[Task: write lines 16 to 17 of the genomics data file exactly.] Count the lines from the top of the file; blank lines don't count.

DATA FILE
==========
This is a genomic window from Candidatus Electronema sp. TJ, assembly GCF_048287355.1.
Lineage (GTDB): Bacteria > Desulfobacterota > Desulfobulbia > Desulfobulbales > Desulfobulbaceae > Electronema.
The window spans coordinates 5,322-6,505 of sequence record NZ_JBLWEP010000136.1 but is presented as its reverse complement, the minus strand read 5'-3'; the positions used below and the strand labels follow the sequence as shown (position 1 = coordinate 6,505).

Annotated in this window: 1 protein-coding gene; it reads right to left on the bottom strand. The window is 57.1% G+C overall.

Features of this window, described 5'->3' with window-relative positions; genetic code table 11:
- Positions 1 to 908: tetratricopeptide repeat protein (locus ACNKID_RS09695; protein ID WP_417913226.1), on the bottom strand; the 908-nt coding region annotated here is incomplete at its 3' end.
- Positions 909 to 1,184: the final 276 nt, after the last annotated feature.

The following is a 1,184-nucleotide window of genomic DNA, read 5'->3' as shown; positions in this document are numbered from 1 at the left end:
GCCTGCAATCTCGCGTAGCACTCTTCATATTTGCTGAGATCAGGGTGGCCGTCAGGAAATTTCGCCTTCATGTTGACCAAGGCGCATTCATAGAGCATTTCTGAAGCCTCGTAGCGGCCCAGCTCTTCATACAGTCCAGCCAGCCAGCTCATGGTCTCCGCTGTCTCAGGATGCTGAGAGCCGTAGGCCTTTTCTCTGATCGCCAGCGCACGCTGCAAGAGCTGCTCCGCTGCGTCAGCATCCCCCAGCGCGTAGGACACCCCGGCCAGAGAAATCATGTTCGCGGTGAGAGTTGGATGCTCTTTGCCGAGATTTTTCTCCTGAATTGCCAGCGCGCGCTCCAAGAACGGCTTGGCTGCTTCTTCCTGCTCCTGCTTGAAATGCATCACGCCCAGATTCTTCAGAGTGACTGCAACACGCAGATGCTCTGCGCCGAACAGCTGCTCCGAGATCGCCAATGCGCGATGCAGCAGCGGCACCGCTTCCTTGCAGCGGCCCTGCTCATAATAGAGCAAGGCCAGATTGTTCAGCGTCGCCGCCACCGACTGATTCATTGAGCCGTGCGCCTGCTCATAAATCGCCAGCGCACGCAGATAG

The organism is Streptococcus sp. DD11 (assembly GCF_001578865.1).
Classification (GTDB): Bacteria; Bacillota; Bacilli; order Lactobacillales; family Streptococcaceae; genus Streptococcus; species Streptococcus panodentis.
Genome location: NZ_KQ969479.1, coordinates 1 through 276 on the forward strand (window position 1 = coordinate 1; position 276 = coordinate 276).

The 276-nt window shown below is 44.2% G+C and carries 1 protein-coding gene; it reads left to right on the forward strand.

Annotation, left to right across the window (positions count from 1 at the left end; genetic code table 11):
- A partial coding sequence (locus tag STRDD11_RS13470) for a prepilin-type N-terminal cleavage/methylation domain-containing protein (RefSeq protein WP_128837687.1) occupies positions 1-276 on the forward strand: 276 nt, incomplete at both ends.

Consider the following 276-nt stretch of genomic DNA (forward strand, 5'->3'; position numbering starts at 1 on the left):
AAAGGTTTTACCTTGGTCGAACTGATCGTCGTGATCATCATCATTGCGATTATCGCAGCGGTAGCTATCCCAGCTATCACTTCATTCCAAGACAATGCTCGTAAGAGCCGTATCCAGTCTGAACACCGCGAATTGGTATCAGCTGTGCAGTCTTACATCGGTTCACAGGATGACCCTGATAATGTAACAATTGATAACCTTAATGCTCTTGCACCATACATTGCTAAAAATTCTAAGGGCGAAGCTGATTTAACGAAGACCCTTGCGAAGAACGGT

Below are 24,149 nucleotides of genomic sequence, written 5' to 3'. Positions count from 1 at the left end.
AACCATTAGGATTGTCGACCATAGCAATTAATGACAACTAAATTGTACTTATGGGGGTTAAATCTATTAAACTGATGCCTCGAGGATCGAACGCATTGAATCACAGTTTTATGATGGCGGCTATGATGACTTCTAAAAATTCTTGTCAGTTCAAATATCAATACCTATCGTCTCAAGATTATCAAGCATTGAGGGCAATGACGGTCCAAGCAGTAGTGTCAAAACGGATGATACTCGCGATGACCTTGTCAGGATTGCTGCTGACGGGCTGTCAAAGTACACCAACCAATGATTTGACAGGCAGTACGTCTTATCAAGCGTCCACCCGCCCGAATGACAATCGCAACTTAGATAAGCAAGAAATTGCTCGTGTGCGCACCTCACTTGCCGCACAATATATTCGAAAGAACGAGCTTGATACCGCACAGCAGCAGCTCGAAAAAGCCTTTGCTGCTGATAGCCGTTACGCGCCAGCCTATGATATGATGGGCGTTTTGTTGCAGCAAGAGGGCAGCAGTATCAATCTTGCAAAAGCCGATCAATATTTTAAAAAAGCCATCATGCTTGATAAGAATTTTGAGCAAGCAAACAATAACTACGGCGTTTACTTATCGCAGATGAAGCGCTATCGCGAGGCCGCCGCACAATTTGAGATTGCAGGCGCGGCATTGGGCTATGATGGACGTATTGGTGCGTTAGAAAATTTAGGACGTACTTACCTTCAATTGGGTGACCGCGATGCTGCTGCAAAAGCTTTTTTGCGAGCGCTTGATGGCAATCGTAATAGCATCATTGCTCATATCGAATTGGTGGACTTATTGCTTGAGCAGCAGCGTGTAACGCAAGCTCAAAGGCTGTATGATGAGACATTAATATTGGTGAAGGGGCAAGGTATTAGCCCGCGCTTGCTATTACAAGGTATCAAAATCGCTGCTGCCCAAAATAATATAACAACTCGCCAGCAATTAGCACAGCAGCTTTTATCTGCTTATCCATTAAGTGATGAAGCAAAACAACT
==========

Consider the following 276-nt stretch of genomic DNA (forward strand, 5'->3'; position numbering starts at 1 on the left):
AAAGGTTTTACCTTGGTCGAACTGATCGTCGTGATCATCATCATTGCGATTATCGCAGCGGTAGCTATCCCAGCTATCACTTCATTCCAAGACAATGCTCGTAAGAGCCGTATCCAGTCTGAACACCGCGAATTGGTATCAGCTGTGCAGTCTTACATCGGTTCACAGGATGACCCTGATAATGTAACAATTGATAACCTTAATGCTCTTGCACCATACATTGCTAAAAATTCTAAGGGCGAAGCTGATTTAACGAAGACCCTTGCGAAGAACGGT